I didn't jump rope. My body is not happy at the moment, probably because I've spent the last, oh, 9 years of my life being a sedimentary rock. All the muscles near my hip sockets hurt. I thought my ankles were hurting until my movement professor grabbed my leg and pointed out that the problem is actually in my calves. I think I'm slowly falling apart.

Luckily, there were a couple of things that we did that didn't bother my body at all. Turns out, my upper body is pretty stretched out, so certain things actually hurt me LESS than other people. Which is nice. Also, my professor says that my back is a lot less deeply curved when I'm sitting, so she thinks my back issues are just alignment problems, and that they can be corrected. So that's awesome.

So we're working on the beginnings of our consonant work still, and I'm digging it. And my voice professor made a comment that I'm great at locating menial consonant examples. I was pretty stoked by that.

I'm still having violent tremoring. I'm also having trouble with residual tremors. Like, I'll be doing something in Movement, and suddenly my leg will start shaking uncontrollably. My Voice professor says that as my body becomes more familiar with tremoring, the residuals will stop happening. But right now, it's freaky and unsettling.

Test Friday, so I have to study all the body parts that work to produce sound. Wish me luck!

So entertaining, I can't even tell you. The other half of the class brought in their physical memory exercises (everything from tying shoes to making a pizza). Then we did some more dialogue etudes, with hilarious results. I'd try to recreate them in writing, but I don't think it'd come across properly. But I was laughing for, like, 3 minutes straight, and then kept having giggles pop up randomly for a good 10 minutes after that. It was amazing.

We discussed the differences between structure in a comedy vs. tragedy. I'm finding this class wholly frustrating. That isn't to say that I don't enjoy it; I just feel like I can't win in it. Every time I say something that I think is a decent point, it gets shot down. And every time I ask for clarification of a point, my professor answers it with either a tangent, or more questions. We have a paper due Tuesday on what the action in Oedipus is, and I am terrified that I'm going to fail it. Pray for me.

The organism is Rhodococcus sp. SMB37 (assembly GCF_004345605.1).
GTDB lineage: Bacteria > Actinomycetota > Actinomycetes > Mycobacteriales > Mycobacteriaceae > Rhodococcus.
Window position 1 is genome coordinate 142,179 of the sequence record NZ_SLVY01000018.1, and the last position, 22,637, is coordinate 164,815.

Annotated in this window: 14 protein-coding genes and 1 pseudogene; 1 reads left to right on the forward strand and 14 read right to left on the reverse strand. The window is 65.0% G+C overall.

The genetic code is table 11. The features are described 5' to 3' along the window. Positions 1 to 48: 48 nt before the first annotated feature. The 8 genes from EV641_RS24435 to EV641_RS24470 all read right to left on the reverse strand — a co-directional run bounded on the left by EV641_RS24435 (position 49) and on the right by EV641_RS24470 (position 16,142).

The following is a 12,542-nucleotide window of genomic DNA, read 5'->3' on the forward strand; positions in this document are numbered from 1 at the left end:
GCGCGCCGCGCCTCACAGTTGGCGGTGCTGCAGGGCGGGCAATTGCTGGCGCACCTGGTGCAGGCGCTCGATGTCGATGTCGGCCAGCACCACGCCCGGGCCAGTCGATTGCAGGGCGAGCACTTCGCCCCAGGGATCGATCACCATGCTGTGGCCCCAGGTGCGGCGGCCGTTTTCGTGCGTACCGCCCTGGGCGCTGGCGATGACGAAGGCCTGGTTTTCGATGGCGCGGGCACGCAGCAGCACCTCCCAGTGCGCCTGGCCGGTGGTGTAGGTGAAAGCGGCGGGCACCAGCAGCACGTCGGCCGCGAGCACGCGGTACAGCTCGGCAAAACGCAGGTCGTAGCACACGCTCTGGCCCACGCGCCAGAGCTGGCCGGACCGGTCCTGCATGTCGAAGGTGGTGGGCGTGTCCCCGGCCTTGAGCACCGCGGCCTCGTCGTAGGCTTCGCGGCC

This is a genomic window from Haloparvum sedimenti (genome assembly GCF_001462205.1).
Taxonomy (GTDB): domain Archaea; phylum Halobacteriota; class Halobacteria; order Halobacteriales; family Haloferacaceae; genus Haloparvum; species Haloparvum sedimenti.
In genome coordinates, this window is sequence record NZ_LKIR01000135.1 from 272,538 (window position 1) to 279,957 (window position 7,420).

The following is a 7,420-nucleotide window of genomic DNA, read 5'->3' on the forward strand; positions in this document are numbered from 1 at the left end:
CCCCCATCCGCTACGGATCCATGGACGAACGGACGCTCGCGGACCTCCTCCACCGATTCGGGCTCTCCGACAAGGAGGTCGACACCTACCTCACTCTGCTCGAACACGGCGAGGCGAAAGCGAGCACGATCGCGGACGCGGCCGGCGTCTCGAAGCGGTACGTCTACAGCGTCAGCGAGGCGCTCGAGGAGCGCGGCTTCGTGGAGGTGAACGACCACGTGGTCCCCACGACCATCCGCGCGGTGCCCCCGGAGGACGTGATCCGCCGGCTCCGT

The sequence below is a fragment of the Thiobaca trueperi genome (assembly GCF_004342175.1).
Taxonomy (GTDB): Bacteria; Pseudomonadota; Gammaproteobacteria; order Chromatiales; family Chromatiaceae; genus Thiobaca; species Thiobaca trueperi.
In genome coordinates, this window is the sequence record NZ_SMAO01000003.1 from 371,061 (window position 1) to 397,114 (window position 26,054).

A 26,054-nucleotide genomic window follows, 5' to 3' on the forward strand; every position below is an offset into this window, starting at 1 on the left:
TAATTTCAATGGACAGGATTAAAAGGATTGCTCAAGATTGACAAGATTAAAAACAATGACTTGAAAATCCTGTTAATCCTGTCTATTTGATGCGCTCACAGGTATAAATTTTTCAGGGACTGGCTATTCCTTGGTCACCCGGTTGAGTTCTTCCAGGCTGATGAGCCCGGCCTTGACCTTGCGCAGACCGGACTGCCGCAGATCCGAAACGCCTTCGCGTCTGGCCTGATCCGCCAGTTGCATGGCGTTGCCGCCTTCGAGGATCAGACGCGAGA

Wednesday, September 10

We've moved further into our breathing and relaxation work. We've also started doing stretches that my body does NOT like, so I have to modify things. There's something wrong with my hip socket/groin region. Whenever I put my legs into a "butterfly" position, I have pain.

We continued work on consonants. We also learned a new tremor, which involves putting your hands in the air. "The Pro" found it in a major way, which was especially great because he's had difficulty with finding previous tremors. We have a test in this class on Friday over a lecture from last week, but it's been so long that I'm not sure I even remember what the lecture was about anymore. Eek! Must go over notes...

"Big Show" and I did an etude that was pretty successful. The dialogue was:
Big Show: I have to tell you something.
Me: Okay, but can you look in the other room first? I keep thinking there's someone behind that door.
Big Show: There's no one there.
Me: Okay. What did you want to tell me?

Lame lines, I know, but it turned into something nice. "All The Way" and "Iceman" had a really great exchange as well, that actually made me sort of emotional.